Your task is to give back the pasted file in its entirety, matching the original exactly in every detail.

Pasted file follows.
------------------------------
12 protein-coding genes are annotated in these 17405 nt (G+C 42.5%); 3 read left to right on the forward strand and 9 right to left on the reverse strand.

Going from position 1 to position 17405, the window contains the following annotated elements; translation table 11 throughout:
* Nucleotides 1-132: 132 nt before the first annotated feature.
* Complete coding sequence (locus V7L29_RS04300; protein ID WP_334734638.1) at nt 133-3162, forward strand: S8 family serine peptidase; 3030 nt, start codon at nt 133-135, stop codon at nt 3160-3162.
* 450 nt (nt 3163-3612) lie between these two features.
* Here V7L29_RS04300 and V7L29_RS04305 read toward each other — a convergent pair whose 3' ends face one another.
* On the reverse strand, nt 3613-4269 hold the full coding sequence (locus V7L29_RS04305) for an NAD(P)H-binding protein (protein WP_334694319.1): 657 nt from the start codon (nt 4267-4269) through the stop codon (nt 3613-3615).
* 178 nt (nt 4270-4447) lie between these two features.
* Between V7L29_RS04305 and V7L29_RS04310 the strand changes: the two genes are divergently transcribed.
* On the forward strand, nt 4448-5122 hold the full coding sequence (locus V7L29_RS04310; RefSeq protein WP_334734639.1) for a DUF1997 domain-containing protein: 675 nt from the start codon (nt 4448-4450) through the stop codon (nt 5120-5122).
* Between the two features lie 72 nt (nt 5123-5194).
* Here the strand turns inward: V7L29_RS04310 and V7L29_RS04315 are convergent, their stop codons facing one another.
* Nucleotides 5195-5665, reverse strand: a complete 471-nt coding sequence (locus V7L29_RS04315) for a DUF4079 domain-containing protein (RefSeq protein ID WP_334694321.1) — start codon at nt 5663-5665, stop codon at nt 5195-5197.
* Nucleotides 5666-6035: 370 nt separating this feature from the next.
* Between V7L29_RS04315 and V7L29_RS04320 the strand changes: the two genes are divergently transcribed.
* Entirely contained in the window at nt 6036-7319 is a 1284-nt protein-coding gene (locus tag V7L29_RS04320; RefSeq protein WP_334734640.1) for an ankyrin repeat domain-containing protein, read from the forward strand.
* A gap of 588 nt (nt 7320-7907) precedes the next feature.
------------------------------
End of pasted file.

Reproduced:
12 protein-coding genes are annotated in these 17405 nt (G+C 42.5%); 3 read left to right on the forward strand and 9 right to left on the reverse strand.

Going from position 1 to position 17405, the window contains the following annotated elements; translation table 11 throughout:
* Nucleotides 1-132: 132 nt before the first annotated feature.
* Complete coding sequence (locus V7L29_RS04300; protein ID WP_334734638.1) at nt 133-3162, forward strand: S8 family serine peptidase; 3030 nt, start codon at nt 133-135, stop codon at nt 3160-3162.
* 450 nt (nt 3163-3612) lie between these two features.
* Here V7L29_RS04300 and V7L29_RS04305 read toward each other — a convergent pair whose 3' ends face one another.
* On the reverse strand, nt 3613-4269 hold the full coding sequence (locus V7L29_RS04305) for an NAD(P)H-binding protein (protein WP_334694319.1): 657 nt from the start codon (nt 4267-4269) through the stop codon (nt 3613-3615).
* 178 nt (nt 4270-4447) lie between these two features.
* Between V7L29_RS04305 and V7L29_RS04310 the strand changes: the two genes are divergently transcribed.
* On the forward strand, nt 4448-5122 hold the full coding sequence (locus V7L29_RS04310; RefSeq protein WP_334734639.1) for a DUF1997 domain-containing protein: 675 nt from the start codon (nt 4448-4450) through the stop codon (nt 5120-5122).
* Between the two features lie 72 nt (nt 5123-5194).
* Here the strand turns inward: V7L29_RS04310 and V7L29_RS04315 are convergent, their stop codons facing one another.
* Nucleotides 5195-5665, reverse strand: a complete 471-nt coding sequence (locus V7L29_RS04315) for a DUF4079 domain-containing protein (RefSeq protein ID WP_334694321.1) — start codon at nt 5663-5665, stop codon at nt 5195-5197.
* Nucleotides 5666-6035: 370 nt separating this feature from the next.
* Between V7L29_RS04315 and V7L29_RS04320 the strand changes: the two genes are divergently transcribed.
* Entirely contained in the window at nt 6036-7319 is a 1284-nt protein-coding gene (locus tag V7L29_RS04320; RefSeq protein WP_334734640.1) for an ankyrin repeat domain-containing protein, read from the forward strand.
* A gap of 588 nt (nt 7320-7907) precedes the next feature.